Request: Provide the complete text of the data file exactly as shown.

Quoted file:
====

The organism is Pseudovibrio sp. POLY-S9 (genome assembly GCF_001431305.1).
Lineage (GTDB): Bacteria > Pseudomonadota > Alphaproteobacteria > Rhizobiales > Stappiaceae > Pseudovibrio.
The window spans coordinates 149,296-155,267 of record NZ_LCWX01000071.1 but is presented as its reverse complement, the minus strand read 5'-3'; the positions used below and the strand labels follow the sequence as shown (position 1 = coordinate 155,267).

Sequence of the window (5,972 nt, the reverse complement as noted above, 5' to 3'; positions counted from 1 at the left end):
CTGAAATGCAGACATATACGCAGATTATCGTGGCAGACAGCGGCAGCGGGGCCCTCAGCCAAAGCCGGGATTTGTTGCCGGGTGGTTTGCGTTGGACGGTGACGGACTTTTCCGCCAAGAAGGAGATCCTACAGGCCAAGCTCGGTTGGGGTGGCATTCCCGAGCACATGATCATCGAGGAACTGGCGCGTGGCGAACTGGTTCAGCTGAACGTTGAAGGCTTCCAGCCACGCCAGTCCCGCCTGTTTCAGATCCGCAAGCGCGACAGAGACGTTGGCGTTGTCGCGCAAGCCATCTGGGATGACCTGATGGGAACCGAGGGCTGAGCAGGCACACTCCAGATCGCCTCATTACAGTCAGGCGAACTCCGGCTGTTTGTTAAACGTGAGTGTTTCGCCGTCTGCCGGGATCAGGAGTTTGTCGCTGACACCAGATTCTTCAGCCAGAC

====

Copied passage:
The organism is Pseudovibrio sp. POLY-S9 (genome assembly GCF_001431305.1).
Lineage (GTDB): Bacteria > Pseudomonadota > Alphaproteobacteria > Rhizobiales > Stappiaceae > Pseudovibrio.
The window spans coordinates 149,296-155,267 of record NZ_LCWX01000071.1 but is presented as its reverse complement, the minus strand read 5'-3'; the positions used below and the strand labels follow the sequence as shown (position 1 = coordinate 155,267).

Sequence of the window (5,972 nt, the reverse complement as noted above, 5' to 3'; positions counted from 1 at the left end):
CTGAAATGCAGACATATACGCAGATTATCGTGGCAGACAGCGGCAGCGGGGCCCTCAGCCAAAGCCGGGATTTGTTGCCGGGTGGTTTGCGTTGGACGGTGACGGACTTTTCCGCCAAGAAGGAGATCCTACAGGCCAAGCTCGGTTGGGGTGGCATTCCCGAGCACATGATCATCGAGGAACTGGCGCGTGGCGAACTGGTTCAGCTGAACGTTGAAGGCTTCCAGCCACGCCAGTCCCGCCTGTTTCAGATCCGCAAGCGCGACAGAGACGTTGGCGTTGTCGCGCAAGCCATCTGGGATGACCTGATGGGAACCGAGGGCTGAGCAGGCACACTCCAGATCGCCTCATTACAGTCAGGCGAACTCCGGCTGTTTGTTAAACGTGAGTGTTTCGCCGTCTGCCGGGATCAGGAGTTTGTCGCTGACACCAGATTCTTCAGCCAGAC